2013 Conference of the International Medical Geology Association (25–29 August 2013)

Paper No. 2
Presentation Time: 12:00 PM-11:55 PM


KETHIREDDY, Swatantra R.1, TCHOUNWOU, Paul B.2, YERRAMILLI, Anjaneyulu3 and YOUNG, John H.3, (1)Environmental Science PhD Program, Jackson State University, 1400 JR Lynch St, Jackson, MS 39217, (2)Molecular Toxicology Research Laboratory, Jackson State University, 1400 JR Lynch St, Jackson, MS 39217, (3)Trent Lott Geospatial and Visualization Research Center, Jackson State University, 1230 Raymond Rd, Jackson, MS 39204, j00624195@students.jsums.edu

Current observations indicate that asthma is growing every year in the United States, specific reasons for this are not well understood. This study stems from an ongoing research effort to investigate the spatio-temporal behavior of asthma and its relatedness to air pollution. The association between environmental variables such as air quality and asthma related health issues over Mississippi State are investigated using Geographic Information Systems (GIS) tools and applications. Health data concerning asthma obtained from Mississippi State Department of Health (MSDH) for a 9-year period 2003-2011, and data of air pollutant concentrations (PM2.5) collected from United States Environmental Protection Agency (USEPA) web resources, are analyzed geospatially to establish the impacts of air quality on human health specifically related to asthma. Disease mapping using geospatial techniques provides valuable insights into the spatial nature, variability, and association of asthma to air pollution. Asthma patient hospitalization data from Mississippi has been analyzed and mapped using quantitative Choropleth techniques in ArcGIS. Patients have been geocoded to their respective zip codes. Potential air pollutant sources of interstate highways, industries, and other land use data have been integrated into a common geospatial platform to understand their adverse contribution on human health. Addresses of existing hospitals and emergency clinics are being injected into analysis to further understand their proximity and easy access to patient locations. At the current level of analysis and understanding, the spatial distribution of Asthma is observed in the populations of zip code regions along the gulf coast, interstate highways, and in counties of Northeast Mississippi. It is also found that asthma is prevalent in most of the urban population. This GIS based project is useful for health risk assessment and provides information decision makers can potentially use to determine placement of future satellite clinics.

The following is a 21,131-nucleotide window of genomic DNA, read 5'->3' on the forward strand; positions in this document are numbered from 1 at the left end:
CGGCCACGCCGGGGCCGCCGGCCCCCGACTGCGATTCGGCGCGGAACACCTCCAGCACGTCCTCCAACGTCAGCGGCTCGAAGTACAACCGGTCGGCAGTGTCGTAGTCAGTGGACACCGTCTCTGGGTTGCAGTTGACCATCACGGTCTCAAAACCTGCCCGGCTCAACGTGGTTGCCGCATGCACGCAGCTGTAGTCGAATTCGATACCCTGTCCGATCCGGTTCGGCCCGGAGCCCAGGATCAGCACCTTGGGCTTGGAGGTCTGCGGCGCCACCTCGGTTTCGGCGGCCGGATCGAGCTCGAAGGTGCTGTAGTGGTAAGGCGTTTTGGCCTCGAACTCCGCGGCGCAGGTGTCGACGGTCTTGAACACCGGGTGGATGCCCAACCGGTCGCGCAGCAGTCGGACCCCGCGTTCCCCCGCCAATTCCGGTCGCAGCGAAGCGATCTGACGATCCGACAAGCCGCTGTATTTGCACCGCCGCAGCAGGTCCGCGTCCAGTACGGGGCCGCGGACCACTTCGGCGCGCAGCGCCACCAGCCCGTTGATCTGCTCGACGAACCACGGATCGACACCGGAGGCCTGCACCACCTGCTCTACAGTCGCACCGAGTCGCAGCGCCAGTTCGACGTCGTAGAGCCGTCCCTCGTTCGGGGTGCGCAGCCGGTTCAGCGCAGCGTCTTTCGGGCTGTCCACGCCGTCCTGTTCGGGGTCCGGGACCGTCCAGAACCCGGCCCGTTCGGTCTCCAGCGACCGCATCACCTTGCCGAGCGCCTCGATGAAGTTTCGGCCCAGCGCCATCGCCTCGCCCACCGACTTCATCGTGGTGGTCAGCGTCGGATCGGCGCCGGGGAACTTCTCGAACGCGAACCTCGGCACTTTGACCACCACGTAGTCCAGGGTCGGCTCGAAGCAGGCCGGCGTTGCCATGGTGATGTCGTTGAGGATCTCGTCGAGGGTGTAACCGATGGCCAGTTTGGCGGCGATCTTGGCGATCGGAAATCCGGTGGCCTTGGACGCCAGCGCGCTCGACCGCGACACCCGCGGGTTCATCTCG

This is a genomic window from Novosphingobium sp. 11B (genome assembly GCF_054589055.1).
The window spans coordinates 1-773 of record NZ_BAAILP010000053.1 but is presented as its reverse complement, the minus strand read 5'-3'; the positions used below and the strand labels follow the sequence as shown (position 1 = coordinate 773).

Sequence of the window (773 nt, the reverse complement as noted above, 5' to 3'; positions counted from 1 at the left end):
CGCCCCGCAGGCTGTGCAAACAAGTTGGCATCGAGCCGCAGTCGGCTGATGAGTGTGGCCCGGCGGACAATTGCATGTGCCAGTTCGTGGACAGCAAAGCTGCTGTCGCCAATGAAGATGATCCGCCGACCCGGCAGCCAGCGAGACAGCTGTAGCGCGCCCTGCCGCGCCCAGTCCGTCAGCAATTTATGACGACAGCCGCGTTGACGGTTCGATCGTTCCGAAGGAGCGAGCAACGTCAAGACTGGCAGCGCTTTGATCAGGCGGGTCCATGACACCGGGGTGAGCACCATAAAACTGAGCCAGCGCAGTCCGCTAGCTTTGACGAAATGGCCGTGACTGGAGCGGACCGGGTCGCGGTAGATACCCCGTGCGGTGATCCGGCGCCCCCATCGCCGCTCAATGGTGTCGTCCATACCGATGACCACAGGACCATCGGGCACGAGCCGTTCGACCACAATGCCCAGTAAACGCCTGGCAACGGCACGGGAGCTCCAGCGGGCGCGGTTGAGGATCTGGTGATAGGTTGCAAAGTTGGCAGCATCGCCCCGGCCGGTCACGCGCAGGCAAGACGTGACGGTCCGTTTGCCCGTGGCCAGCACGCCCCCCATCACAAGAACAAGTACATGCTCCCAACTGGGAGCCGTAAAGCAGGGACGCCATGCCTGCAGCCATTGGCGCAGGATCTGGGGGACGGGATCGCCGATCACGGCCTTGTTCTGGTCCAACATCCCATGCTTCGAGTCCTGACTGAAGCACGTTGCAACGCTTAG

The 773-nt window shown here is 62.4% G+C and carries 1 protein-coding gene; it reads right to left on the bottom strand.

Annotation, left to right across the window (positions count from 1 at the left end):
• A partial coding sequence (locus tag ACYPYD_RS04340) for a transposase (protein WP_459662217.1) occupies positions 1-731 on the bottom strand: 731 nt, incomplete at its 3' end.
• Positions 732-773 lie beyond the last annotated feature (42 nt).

<< Previous Abstract | Next Abstract